‘The grandest ‘immersive’ theatrical experience in London’: WITNESS FOR THE PROSECUTION – County Hall ★★★★

In London theatre, Opinion, Plays, Reviews, Ticket recommendations by Carole WoddisLeave a Comment

County Hall, London – until 1 September 2019

It was a stroke of marketing genius on the part of director Lucy Bailey and her producers to decide to stage one of Agatha Christie’s best-loved court room dramas in something approaching a court room. Setting Witness for the Prosecution within London’s abandoned County Hall becomes as much the grandest ‘immersive’ theatrical experience in London as much as a revival of an old stage thriller.

The capital’s legislative home from 1922, shockingly Mrs Thatcher had it closed down in 1986 – a crime against local democracy that has gone unpunished to this day. The building’s external architecture more resembles something akin to the grandeur of Paris with its gilt and magnificent marbled and wood carved central chamber.

Internally, walking into the main chamber, you can’t help but be impressed, so neatly has designer William Dudley turned the room with its coat of arms, giant marble pillars, soaring domed ceiling and steep public galleries into a close replica of the Old Bailey.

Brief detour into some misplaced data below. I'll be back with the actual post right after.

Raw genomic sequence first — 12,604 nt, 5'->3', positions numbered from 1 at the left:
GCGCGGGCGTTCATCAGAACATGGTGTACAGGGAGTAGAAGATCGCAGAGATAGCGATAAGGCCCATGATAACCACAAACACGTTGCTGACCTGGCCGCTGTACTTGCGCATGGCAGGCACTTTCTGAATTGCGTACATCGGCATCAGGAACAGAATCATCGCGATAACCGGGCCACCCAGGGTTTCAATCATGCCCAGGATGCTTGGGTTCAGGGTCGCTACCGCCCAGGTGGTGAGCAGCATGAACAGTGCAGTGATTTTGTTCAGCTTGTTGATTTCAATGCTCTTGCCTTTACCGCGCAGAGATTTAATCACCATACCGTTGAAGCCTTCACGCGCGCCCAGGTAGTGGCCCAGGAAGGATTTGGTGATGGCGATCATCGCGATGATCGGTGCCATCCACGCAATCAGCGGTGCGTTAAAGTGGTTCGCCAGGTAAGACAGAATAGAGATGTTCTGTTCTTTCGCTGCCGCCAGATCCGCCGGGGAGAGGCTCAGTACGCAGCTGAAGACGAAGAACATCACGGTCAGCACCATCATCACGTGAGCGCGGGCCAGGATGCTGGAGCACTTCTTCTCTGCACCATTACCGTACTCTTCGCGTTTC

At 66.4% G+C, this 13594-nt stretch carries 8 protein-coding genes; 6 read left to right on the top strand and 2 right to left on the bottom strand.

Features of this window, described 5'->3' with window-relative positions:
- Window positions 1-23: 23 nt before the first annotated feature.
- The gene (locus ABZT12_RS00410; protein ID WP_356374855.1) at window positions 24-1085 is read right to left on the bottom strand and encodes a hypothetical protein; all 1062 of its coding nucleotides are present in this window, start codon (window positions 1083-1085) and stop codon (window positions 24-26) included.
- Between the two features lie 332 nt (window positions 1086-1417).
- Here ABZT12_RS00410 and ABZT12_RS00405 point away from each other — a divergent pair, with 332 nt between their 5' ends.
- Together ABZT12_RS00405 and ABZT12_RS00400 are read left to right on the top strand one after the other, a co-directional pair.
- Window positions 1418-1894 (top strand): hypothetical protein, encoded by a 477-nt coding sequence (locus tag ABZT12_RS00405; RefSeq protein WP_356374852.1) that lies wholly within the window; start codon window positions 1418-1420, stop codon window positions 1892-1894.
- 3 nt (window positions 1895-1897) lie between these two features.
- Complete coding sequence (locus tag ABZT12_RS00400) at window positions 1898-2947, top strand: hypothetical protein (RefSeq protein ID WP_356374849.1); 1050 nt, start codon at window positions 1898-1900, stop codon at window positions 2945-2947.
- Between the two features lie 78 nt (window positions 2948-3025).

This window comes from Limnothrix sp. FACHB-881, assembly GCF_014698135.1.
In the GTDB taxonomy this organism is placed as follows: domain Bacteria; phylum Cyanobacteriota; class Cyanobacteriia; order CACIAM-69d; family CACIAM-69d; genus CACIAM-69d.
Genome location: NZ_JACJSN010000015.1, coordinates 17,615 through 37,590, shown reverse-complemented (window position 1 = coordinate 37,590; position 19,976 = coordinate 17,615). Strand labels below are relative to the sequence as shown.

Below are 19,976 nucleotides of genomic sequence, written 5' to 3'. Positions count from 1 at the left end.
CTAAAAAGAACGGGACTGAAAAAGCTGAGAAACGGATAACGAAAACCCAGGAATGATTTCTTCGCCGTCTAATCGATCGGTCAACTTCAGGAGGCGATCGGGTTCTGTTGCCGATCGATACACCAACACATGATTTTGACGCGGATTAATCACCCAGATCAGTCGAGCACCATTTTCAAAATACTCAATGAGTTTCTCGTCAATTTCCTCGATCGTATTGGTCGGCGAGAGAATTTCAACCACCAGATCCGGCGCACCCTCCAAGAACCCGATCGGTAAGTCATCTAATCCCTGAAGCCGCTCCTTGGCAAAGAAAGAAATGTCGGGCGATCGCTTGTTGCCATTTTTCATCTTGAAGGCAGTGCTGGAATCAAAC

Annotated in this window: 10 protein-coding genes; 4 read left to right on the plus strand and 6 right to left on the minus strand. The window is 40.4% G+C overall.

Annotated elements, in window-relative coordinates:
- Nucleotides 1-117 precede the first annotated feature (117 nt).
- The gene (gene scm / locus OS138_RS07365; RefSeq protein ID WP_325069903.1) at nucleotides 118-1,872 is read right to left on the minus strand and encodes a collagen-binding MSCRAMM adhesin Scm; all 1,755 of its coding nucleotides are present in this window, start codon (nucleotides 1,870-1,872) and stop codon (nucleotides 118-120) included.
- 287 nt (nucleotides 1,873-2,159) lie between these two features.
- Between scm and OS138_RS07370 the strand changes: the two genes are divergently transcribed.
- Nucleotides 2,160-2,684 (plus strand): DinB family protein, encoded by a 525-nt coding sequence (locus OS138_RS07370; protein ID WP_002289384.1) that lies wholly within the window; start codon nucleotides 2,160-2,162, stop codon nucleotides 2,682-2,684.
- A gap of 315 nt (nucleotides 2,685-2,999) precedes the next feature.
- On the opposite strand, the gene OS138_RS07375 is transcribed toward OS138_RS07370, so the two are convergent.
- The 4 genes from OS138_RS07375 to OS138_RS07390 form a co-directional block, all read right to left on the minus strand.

Presided over currently by Christopher Ravenscroft’s benevolently commanding ‘Judge’ Justice Wainright, the scene is set for the murder trial of one Leonard Vole (Daniel Solbe). Before the judge, in a semi-circle, sits the audience and to Wainbright’s right, the jury made up of members of the audience who have paid for the privilege.

Such is the realism of the production, before proceedings begin, each of the 12 members of the audience are subjected to a swearing in, taking the solemn oath ‘to consider the issues faithfully according to the evidence.’ For the rest of us, we are treated to what one reviewer has already described as ‘the comfiest theatre seats in London’.

I’d certainly say amen to that. Wide, leather-bound, they’re made for long hours of contemplation although here, audiences will find the event lasts barely two hours.

Did or did not young Leonard murder Miss French, the elderly, wealthy woman who befriended him, one night in October?

I wouldn’t dream of saying more, now would I? Suffice to say that Witness, made into a memorable film with Charles Laughton as the defending QC and Marlene Dietrich as Vole’s German-born `wife’ follows a familiar Christie pattern of jealousy, betrayal, and greed before arriving at the climax which I’m happy to say I had forgotten.